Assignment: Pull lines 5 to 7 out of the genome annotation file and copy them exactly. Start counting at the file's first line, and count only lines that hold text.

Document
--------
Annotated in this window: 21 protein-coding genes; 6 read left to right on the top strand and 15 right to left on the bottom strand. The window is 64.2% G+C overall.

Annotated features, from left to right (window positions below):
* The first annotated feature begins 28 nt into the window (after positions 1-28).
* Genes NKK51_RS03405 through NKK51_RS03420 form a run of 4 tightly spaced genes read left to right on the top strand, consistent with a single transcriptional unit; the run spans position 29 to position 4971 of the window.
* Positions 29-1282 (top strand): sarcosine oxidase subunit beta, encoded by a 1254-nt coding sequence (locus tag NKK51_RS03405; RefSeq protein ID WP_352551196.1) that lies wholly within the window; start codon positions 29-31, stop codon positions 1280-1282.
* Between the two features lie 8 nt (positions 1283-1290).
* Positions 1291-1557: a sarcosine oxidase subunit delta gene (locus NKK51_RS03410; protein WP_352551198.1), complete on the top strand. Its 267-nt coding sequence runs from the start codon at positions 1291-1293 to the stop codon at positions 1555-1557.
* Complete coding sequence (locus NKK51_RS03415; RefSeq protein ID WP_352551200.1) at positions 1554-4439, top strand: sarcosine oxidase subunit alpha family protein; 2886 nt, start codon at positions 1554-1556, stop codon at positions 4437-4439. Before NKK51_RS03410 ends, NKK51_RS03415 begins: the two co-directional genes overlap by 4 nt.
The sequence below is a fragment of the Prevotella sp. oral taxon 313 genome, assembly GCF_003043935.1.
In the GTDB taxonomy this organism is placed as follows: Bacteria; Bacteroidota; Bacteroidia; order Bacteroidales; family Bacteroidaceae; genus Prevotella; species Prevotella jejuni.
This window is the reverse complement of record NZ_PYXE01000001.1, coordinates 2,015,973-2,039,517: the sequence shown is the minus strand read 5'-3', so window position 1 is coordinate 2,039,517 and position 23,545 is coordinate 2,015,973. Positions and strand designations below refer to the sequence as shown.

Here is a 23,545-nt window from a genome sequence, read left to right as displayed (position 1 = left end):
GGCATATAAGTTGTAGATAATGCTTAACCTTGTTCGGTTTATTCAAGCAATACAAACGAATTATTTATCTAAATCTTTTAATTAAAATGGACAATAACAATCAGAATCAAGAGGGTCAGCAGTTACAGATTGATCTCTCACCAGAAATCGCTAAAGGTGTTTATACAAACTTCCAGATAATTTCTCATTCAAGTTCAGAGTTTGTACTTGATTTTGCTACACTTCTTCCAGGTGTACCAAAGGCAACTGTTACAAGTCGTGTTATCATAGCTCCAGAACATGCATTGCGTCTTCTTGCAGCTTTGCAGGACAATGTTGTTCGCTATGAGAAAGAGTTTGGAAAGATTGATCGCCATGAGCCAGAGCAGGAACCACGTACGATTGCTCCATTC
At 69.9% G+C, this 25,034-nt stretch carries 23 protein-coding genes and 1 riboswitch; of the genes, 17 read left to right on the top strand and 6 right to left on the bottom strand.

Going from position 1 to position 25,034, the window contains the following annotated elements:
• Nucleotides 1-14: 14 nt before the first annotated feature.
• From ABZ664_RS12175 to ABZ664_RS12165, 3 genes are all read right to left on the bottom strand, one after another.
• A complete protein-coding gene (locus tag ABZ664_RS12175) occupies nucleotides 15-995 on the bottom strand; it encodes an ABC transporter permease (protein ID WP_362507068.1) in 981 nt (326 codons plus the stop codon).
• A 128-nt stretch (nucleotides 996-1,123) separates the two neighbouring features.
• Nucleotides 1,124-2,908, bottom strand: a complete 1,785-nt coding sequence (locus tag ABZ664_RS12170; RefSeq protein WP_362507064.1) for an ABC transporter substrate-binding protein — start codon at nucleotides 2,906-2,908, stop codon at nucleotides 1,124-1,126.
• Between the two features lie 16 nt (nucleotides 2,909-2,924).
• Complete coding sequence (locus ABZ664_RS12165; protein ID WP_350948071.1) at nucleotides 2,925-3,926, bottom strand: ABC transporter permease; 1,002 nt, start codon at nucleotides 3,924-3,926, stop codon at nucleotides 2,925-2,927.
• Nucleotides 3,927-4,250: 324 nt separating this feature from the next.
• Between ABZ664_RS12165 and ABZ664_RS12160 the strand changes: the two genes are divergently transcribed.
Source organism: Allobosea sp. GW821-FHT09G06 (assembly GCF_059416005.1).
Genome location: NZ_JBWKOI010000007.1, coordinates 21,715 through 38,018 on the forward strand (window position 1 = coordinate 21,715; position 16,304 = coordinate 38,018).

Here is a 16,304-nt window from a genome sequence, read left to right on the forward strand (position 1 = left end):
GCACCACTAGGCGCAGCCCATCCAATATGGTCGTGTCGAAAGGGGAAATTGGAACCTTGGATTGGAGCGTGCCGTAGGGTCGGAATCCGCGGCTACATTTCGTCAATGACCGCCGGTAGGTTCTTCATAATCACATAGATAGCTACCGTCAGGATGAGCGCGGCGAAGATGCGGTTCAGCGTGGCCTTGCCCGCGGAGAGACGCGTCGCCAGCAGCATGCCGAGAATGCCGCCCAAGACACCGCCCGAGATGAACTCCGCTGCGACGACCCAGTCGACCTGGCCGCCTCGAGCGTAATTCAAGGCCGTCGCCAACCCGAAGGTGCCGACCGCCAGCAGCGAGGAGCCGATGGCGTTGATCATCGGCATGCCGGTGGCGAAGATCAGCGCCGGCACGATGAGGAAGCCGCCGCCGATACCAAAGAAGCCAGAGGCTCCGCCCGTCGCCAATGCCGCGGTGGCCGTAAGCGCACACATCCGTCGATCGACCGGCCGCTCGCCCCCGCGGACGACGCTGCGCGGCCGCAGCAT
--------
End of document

* Positions 29-1282 (top strand): sarcosine oxidase subunit beta, encoded by a 1254-nt coding sequence (locus tag NKK51_RS03405; RefSeq protein ID WP_352551196.1) that lies wholly within the window; start codon positions 29-31, stop codon positions 1280-1282.
* Between the two features lie 8 nt (positions 1283-1290).
* Positions 1291-1557: a sarcosine oxidase subunit delta gene (locus NKK51_RS03410; protein WP_352551198.1), complete on the top strand. Its 267-nt coding sequence runs from the start codon at positions 1291-1293 to the stop codon at positions 1555-1557.